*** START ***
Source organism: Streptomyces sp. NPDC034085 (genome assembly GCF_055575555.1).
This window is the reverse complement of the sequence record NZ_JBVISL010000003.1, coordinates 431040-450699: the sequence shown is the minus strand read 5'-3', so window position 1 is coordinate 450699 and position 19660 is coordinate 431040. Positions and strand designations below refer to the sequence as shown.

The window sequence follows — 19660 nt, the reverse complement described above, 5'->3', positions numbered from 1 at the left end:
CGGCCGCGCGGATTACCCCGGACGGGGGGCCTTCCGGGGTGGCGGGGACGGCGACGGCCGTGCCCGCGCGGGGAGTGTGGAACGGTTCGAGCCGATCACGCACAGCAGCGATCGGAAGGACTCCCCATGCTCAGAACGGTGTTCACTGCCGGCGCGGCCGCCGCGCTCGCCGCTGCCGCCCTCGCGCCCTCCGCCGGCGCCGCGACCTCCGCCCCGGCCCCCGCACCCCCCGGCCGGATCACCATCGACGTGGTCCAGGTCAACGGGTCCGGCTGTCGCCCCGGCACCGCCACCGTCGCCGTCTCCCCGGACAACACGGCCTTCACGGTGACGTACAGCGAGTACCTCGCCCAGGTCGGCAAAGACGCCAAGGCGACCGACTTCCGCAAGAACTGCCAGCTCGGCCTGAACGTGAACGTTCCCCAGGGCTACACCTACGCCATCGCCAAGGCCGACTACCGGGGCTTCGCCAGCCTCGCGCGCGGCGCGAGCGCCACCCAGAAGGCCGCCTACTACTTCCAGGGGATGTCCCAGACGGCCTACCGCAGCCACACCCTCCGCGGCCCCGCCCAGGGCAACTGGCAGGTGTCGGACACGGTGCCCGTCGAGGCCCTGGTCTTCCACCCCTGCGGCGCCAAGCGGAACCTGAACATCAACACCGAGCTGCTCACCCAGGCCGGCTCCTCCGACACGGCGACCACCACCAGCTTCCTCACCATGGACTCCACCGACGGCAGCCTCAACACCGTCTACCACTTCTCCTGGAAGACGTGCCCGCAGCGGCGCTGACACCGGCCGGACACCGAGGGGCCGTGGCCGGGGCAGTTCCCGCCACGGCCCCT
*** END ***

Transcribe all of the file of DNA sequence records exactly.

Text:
Source organism: Streptomyces sp. NPDC034085 (genome assembly GCF_055575555.1).
This window is the reverse complement of the sequence record NZ_JBVISL010000003.1, coordinates 431040-450699: the sequence shown is the minus strand read 5'-3', so window position 1 is coordinate 450699 and position 19660 is coordinate 431040. Positions and strand designations below refer to the sequence as shown.

The window sequence follows — 19660 nt, the reverse complement described above, 5'->3', positions numbered from 1 at the left end:
CGGCCGCGCGGATTACCCCGGACGGGGGGCCTTCCGGGGTGGCGGGGACGGCGACGGCCGTGCCCGCGCGGGGAGTGTGGAACGGTTCGAGCCGATCACGCACAGCAGCGATCGGAAGGACTCCCCATGCTCAGAACGGTGTTCACTGCCGGCGCGGCCGCCGCGCTCGCCGCTGCCGCCCTCGCGCCCTCCGCCGGCGCCGCGACCTCCGCCCCGGCCCCCGCACCCCCCGGCCGGATCACCATCGACGTGGTCCAGGTCAACGGGTCCGGCTGTCGCCCCGGCACCGCCACCGTCGCCGTCTCCCCGGACAACACGGCCTTCACGGTGACGTACAGCGAGTACCTCGCCCAGGTCGGCAAAGACGCCAAGGCGACCGACTTCCGCAAGAACTGCCAGCTCGGCCTGAACGTGAACGTTCCCCAGGGCTACACCTACGCCATCGCCAAGGCCGACTACCGGGGCTTCGCCAGCCTCGCGCGCGGCGCGAGCGCCACCCAGAAGGCCGCCTACTACTTCCAGGGGATGTCCCAGACGGCCTACCGCAGCCACACCCTCCGCGGCCCCGCCCAGGGCAACTGGCAGGTGTCGGACACGGTGCCCGTCGAGGCCCTGGTCTTCCACCCCTGCGGCGCCAAGCGGAACCTGAACATCAACACCGAGCTGCTCACCCAGGCCGGCTCCTCCGACACGGCGACCACCACCAGCTTCCTCACCATGGACTCCACCGACGGCAGCCTCAACACCGTCTACCACTTCTCCTGGAAGACGTGCCCGCAGCGGCGCTGACACCGGCCGGACACCGAGGGGCCGTGGCCGGGGCAGTTCCCGCCACGGCCCCT